and the covariance matrix is

    E ( (X −m)⊗ (X −m)

    ) = Σ. (2)

    Since the mean and covariance matrix completely specify a Gaussian random variable on Rd, the Gaussian is commonly denoted by N (m,Σ).

  • Elements of Probability Theory

    Example 3 An exponential random variable T : Ω → R+ with rate λ > 0 satisfies

    P(T > t) = e−λt, ∀t > 0. We write T ∼ exp(λ). The related pdf is

    fT (t) = { λe−λt, t > 0,

    0, t < 0. (3)

    Notice that

    ET = ∫ ∞ −∞

    tfT (t)dt = 1 λ

    ∫ ∞ 0

    (λt)e−λtd(λt) = 1 λ


    If the times τn = tn+1 − tn are i.i.d random variables with τ0 ∼ exp(λ) then, for t0 = 0,

    tn = n−1∑



  • Elements of Probability Theory

    and it is possible to show that

    P(0 6 tk 6 t < tk+1) = e−λt(λt)k

    k! . (4)

  • Elements of Probability Theory

    • Assume that E|X| < ∞ and let G be a sub–σ–algebra of F . The conditional expectation of X with respect to G is defined to be the function E[X|G] : Ω 7→ E which is G–measurable and satisfies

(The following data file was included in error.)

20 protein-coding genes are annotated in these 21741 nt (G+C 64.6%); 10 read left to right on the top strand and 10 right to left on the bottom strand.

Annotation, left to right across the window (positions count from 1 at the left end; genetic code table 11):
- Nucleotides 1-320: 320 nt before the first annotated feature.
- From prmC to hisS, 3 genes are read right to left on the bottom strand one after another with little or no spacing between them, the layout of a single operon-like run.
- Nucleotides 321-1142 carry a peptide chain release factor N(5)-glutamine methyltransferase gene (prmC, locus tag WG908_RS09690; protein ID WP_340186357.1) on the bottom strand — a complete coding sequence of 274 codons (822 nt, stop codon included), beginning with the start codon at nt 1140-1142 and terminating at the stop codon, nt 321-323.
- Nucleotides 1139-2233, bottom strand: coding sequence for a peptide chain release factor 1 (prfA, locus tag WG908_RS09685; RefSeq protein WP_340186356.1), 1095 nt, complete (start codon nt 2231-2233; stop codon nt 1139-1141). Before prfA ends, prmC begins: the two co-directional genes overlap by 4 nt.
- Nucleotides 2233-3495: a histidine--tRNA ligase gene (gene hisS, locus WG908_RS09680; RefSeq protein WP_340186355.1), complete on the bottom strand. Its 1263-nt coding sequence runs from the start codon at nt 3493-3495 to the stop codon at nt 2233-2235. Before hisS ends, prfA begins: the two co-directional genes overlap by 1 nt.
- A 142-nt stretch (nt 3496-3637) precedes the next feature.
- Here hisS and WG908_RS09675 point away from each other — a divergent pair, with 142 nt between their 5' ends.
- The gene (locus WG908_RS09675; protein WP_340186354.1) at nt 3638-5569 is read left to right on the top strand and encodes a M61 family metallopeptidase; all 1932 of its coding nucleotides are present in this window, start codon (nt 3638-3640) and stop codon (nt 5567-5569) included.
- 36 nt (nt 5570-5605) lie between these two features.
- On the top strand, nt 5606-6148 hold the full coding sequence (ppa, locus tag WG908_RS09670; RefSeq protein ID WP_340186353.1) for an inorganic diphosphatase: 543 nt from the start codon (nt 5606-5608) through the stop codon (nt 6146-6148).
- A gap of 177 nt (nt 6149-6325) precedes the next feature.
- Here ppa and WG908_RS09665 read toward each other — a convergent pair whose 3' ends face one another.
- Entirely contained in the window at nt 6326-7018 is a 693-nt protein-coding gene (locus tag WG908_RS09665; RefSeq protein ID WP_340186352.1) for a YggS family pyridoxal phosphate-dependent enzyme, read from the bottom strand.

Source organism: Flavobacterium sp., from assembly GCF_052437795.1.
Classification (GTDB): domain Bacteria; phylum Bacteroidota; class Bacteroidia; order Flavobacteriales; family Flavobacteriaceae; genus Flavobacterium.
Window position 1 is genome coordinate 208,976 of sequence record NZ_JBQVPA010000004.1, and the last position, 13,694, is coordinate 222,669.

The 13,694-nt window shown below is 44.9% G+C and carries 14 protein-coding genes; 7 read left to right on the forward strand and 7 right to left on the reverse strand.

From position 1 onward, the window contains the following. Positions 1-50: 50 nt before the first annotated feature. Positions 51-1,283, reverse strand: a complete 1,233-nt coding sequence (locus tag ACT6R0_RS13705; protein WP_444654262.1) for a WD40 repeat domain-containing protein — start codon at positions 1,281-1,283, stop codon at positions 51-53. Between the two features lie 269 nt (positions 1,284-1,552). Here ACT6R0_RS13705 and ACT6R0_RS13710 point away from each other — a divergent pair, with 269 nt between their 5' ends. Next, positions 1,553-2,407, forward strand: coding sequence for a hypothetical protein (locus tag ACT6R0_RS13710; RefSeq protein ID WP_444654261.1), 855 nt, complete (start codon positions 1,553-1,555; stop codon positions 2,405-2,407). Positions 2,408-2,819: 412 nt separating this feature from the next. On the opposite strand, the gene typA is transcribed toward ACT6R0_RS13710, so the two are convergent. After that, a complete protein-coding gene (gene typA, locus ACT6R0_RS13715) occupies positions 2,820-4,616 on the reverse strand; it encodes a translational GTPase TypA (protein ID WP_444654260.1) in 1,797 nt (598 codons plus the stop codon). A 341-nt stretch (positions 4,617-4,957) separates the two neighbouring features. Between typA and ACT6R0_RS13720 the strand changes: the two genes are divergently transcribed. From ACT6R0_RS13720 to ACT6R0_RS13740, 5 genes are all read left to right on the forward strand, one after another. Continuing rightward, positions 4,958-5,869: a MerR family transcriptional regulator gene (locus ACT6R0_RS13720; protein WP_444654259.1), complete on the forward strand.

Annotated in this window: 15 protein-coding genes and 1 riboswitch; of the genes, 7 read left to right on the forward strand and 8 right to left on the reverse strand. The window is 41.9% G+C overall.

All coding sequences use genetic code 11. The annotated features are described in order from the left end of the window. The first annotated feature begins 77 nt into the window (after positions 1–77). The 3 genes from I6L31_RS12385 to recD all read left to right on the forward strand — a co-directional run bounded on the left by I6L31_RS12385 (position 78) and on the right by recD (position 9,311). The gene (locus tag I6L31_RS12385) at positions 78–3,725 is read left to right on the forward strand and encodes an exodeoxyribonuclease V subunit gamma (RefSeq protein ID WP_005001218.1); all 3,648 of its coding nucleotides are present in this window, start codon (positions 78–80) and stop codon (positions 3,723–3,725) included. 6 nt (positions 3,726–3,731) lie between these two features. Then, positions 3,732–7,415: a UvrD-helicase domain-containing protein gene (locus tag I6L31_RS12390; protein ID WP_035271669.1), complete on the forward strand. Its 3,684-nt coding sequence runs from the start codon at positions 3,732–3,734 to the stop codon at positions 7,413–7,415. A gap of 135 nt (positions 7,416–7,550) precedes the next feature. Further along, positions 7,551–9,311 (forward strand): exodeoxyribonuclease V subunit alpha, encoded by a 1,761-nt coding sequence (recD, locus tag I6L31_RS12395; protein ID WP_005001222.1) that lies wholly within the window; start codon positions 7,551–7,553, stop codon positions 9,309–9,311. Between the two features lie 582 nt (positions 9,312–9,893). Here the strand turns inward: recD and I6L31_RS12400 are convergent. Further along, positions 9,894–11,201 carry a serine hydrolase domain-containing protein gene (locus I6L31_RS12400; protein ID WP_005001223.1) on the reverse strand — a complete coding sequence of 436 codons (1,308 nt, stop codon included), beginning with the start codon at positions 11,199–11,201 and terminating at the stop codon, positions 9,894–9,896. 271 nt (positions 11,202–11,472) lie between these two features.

E[X|G] dµ = ∫


    X dµ ∀G ∈ G.

    • We can define E[f(X)|G] and the conditional probability P[X ∈ F |G] = E[IF (X)|G], where IF is the indicator function of F , in a similar manner.


  • Definition of a Stochastic Process

    • Let T be an ordered set. A stochastic process is a collection of random variables X = {Xt; t ∈ T} where, for each fixed t ∈ T , Xt is a random variable from (Ω,F) to (E,G).

    • The measurable space {Ω,F} is called the sample space. The space (E,G) is called the state space .

    • In this course we will take the set T to be [0, +∞). • The state space E will usually be Rd equipped with the

    σ–algebra of Borel sets.